Findings from previous research on Western medical consultations indicate that the doctor–patient relationship involved in these consultations is mostly asymmetrical. This asymmetry of relationship is clearly revealed in the analysis of participants’ conversational dominance in doctor–patient interactions. This chapter argues that the doctor–patient relationship in Traditional Chinese Medicine (TCM) consultations may be different with that in Western medical consultations. With audio recordings and transcriptions of 28 conversations between TCM practitioners and patients, this chapter examines the sequential structure of TCM consultations and speech functions of doctors and patients in the TCM context. The findings show that small talk contributes to a more symmetrical doctor–patient relationship because both the TCM practitioners and patient are engaged in it. The prevalence of explanations indicates the feature of patient-centered approach in TCM consultations. Moreover, the statistical test in speech function frequencies of doctors and patients further supports the claim that the doctor–patient relationship in TCM consultations may be more symmetrical as insignificant differences of the frequencies are observed. Based on the analyses, this chapter further suggests that TCM consultations are co-constructed by both TCM practitioners and patients.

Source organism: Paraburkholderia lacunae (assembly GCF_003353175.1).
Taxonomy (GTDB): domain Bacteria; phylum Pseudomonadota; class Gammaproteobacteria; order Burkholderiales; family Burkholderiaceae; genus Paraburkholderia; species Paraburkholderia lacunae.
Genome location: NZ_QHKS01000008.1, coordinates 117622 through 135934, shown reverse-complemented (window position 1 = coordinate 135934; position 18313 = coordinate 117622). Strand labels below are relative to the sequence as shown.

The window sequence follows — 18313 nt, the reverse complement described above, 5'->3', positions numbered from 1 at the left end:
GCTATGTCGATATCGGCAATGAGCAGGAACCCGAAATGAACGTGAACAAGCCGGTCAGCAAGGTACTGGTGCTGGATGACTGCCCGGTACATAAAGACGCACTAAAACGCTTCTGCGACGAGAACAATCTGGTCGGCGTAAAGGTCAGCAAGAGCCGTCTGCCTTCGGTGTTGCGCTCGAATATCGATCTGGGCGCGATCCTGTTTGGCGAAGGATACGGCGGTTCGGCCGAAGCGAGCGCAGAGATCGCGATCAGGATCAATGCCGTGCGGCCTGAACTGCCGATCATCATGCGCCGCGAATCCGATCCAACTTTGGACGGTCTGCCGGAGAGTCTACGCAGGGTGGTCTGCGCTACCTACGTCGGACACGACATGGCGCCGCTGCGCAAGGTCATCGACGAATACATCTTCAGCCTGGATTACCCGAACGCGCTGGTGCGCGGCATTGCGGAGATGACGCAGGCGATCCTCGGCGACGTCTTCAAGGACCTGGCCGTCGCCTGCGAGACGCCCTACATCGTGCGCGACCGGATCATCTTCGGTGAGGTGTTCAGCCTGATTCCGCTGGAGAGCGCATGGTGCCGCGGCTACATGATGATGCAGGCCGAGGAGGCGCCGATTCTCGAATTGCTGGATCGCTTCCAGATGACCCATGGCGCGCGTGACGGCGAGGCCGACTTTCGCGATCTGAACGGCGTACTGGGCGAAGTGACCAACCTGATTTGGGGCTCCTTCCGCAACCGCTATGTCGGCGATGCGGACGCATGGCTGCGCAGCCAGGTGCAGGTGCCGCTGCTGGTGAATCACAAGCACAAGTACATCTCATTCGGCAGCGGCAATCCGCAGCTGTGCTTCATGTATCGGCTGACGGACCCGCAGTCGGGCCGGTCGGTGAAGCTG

|Name||The Humanities in Asia|